Excerpt: To Give Her Whatsoever She Would Ask

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By my forty second birthday, it looked like my most passionate pleas would be ignored. I didn’t kneel so often by then. I was already the towns’ crazy old woman. I kept mostly to myself and only went to market and town when absolutely necessary. And I travelled to Mr. Frank’s cottage, down the hill, to work. Mrs. Frank had passed on five years ago, and now he was just waiting to join his wife in heaven.

I didn’t have the heart to tell him that I suspected that there was no heaven; there was no God to answer prayers. I was tired of praying.

It was time to try something else.

I trudged down the hill to work, using the heavy stick I walked with to scout for snakes in the grass before they had a chance to strike. The sun had just settled beneath the horizon, and the island was dark. I wasn’t afraid, although the island folks didn’t need much prompting to discuss their jumbies and other evil night spirits. I knew not to stop for strangers, and not to approach strange animals. I had my trusty pocket flashlight to spot predators before they could attack.

What I had not been prepared for was the large ball of fire that slowly flew over my head. I saw brilliance and expected heat, but instead there was an icy chill in the wake of the ball. I turned to watch where it would go next, transfixed by the way my womb ached as it passed, and my heart called after it. The ball circled my torso several times. I could hear the coos of a baby, and longed to touch the softness of its skin. I reached out to it and was overwhelmed with dread. I drew my hand back and turned on my flashlight. The ball rose upwards and dissipated.

I reached Mr. Franks’ house to find him seated on the porch. He seldom came out, so I knew he must have been having a pretty good day.

“Good night, Ingrid.”

“Good night, Mr. Franks.”

He sucked his teeth. “Look, de spirits flying tonight.”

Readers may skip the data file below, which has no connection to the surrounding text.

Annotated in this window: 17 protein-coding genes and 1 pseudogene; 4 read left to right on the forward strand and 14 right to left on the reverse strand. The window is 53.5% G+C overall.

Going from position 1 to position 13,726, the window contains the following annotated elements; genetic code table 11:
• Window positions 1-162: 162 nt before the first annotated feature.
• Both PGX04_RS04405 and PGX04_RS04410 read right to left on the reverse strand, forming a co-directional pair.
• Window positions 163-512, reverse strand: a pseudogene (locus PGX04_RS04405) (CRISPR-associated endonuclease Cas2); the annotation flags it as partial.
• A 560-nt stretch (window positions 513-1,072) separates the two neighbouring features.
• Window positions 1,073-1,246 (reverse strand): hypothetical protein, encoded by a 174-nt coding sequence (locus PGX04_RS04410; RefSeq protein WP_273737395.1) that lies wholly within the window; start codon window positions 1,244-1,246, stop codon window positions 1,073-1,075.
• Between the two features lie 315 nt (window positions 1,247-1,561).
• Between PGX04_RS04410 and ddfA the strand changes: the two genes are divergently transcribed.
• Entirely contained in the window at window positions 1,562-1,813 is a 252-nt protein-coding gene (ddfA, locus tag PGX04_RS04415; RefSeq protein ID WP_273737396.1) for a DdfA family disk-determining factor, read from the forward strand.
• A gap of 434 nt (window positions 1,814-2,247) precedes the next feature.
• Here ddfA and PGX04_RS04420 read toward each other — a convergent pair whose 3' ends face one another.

“What are you talking about, Mr. Franks?”

“I glad you ain’t run into one because it would probably take you away.”

I thought about the ball of fire, but didn’t tell my employer.

“Dey looking for somebody to trick into taking dem on.” His eyes gleamed with an unusual fervor.

“Come now, Mr. Frank. Let’s get your dinner.” I helped him up out of the chair and guided him into the house.

I usually took my dinner with him, but I had no appetite. I sat by the open window while he slowly ate.

A soft whimpering floated through the window. I looked at Mr. Franks, but he seemed not to notice it. It came again, louder, with cooing. I stood from the chair and headed to the door.

“No, Ingrid. Dat’s no baby. Stay here.”

“You hear that baby, too?”

“I hear what pretending to be a baby. Sit down, girl. Don’t go by de door.”

My feet obeyed him, but my heart filled with anxiety. I twisted my sweaty hands in my lap. I can’t leave that baby out there.

“Girl, ain’t nobody gonna leave no baby on de doorstep.” Mr. Franks eyed me steadily. “I ready for bed, eh? I tired.” With a strength I had not seen from him in years, he pushed his chair back from the table and walked to the door, where he flicked on the porch light.

On the way to the bedroom, he instructed me to pull some candles from the cupboard and light them.

I got him dressed and settled into bed and took my regular seat in the chair next to him. The flames flickered from the hallway and across the room.

“Why didn’t you let me go to the door?” My arms still ached to hold the baby I’d heard.

“Dat was no baby. Dat was a soucouyant, trying to get you to open de door so she can come inside. She would have sucked you dry after you invite her in.”

“You believe in those jumbies and thing?” I asked.

“Yeah, girl, dey real.” He spoke with conviction, and fell off into a coughing fit.

“But don’t they grant wishes, too?” I remembered all the stories my parents and town elders had told me my entire childhood. I believed them, too. The evil spirits could be used, if you were smart. Of course, a devout person would never entertain making acquaintance with the spirits, and would instead pray them away.

“You gotta go look for dem and see where by de river dey leave dey skin, and if you take it, dey gonna beg to get dey skin back so dey grant you a wish.” He reached out and grabbed my hand, and the years old calluses pressed against my skin.

“But dey is very dangerous. Don’t mess wit dem, girl, please, because you more likely lose your life instead of get any wish. And even if you get a wish, it gonna be a payback.” He squeezed my hand until it hurt. “You hear me girl? Topic done.”

 

Buy link:

https://www.amazon.com/Sycoraxs-Daughters-Kinitra-Brooks-PhD/dp/1941958443

(c) Copyright 2016 by RJ Joseph. All Rights Reserved.

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About rjjoseph

I am a Texas based writer who must produce words to exorcise the voices that will never quiet until I give them their due.
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